Pseudosubstorms (pseudobreakups) and substorms are similar phenomena. In terms of auroral morphology, however, the former are not accompanied by poleward expansion, while the latter are.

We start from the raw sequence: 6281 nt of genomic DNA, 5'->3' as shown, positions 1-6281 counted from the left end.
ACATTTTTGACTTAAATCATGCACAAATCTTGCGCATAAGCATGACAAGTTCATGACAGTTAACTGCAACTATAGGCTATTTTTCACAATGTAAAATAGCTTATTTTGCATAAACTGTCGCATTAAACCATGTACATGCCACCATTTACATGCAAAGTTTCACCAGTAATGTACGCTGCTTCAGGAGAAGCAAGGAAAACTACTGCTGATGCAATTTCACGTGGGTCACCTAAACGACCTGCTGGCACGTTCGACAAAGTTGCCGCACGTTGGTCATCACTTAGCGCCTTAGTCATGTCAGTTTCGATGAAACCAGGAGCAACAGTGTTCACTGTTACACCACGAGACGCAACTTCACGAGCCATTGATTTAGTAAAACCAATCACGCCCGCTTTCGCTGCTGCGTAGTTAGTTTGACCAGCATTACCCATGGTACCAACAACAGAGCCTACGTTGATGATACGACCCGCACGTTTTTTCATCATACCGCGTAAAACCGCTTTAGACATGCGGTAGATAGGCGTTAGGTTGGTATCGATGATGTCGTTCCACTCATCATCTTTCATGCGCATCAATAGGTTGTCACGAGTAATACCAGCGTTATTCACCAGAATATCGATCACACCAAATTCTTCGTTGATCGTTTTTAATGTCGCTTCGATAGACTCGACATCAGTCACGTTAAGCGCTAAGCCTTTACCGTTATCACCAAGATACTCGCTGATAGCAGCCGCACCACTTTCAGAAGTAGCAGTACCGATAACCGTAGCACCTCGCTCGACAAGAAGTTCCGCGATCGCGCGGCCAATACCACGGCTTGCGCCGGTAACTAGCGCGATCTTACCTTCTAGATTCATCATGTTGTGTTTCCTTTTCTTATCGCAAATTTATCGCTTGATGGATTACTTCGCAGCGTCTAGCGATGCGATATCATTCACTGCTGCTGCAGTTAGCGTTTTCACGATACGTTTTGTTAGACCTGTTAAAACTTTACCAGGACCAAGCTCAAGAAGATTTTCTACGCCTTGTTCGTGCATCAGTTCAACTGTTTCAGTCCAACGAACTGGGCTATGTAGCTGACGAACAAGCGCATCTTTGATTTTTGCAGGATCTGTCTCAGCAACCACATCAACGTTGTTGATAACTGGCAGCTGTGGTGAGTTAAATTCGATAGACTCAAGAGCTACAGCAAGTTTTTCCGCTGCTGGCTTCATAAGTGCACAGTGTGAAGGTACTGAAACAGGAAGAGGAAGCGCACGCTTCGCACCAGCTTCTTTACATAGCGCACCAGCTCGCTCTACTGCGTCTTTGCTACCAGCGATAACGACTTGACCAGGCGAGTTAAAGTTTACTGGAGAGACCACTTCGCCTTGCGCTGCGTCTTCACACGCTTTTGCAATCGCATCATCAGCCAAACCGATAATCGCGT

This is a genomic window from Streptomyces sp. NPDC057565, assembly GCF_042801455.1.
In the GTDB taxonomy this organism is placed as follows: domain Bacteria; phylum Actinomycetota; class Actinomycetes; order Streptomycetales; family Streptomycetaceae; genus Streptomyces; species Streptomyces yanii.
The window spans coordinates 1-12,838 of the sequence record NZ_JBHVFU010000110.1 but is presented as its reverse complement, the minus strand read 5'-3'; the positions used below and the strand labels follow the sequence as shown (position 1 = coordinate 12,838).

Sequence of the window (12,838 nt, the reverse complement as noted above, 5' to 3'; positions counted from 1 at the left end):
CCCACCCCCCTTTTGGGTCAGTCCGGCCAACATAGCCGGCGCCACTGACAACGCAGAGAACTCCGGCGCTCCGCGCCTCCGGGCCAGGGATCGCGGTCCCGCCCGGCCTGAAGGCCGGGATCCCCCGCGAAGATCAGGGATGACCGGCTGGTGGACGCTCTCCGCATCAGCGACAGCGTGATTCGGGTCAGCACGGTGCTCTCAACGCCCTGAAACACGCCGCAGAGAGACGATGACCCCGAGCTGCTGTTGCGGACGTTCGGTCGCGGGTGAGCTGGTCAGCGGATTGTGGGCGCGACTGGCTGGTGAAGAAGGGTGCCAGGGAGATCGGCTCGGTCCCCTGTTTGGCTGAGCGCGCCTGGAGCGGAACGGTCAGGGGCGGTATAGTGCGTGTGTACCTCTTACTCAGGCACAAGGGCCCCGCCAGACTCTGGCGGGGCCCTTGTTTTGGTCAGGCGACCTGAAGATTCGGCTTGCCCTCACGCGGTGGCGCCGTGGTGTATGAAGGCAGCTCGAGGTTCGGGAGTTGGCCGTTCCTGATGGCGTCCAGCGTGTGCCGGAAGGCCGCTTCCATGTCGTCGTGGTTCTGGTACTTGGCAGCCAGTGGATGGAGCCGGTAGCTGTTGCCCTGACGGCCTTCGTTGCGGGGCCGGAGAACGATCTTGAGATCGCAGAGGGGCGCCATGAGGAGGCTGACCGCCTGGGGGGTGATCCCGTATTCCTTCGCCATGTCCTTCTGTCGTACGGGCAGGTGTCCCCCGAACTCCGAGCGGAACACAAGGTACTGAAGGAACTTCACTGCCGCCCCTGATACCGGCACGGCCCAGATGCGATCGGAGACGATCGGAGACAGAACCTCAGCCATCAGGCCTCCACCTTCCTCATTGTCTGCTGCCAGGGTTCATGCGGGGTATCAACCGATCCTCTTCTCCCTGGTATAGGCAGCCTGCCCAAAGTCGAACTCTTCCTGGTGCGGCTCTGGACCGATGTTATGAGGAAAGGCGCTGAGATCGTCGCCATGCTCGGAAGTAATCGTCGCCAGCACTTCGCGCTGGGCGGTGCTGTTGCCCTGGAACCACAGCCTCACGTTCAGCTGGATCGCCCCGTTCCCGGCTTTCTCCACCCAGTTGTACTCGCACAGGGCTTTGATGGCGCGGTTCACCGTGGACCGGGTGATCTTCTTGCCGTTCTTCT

To understand what causes this difference, we studied temporal and spatial development of the near-Earth magnetotail at X = -7 to -11 RE around pseudosubstorm and substorm onsets, based on superposed epoch analysis of Time History of Events and Macroscale Interactions during Substorms (THEMIS) data. We find that the earthward flow begins to increase at X = -10 to -11 RE just before onset and dipolarization for both pseudosubstorms and substorms, possibly due to near-Earth magnetic reconnection or the preceding relaxation of the thin current sheet in a tailward region, but the earthward flow is slower for pseudosubstorms than for substorms. Dipolarization, together with magnetic field fluctuation, is nearly the same at X = -8 RE for both cases, but it is weaker at other distances for pseudosubstorms than for substorms. This result suggests that the current disruption related to dipolarization does not expand tailward and hence auroral poleward expansion does not occur for pseudosubstorms. Furthermore, the total pressure is larger at X = -8 to -11 RE for several minutes before onset for substorms than for pseudosubstorms. The total pressure gradient increases more largely after onset for substorms than for pseudosubstorms. We suggest that these differences are important factors for determining whether ballooning instability causing current disruption grows in a wide area, that is, whether the initial action develops into a substorm or subsides as a pseudosubstorm.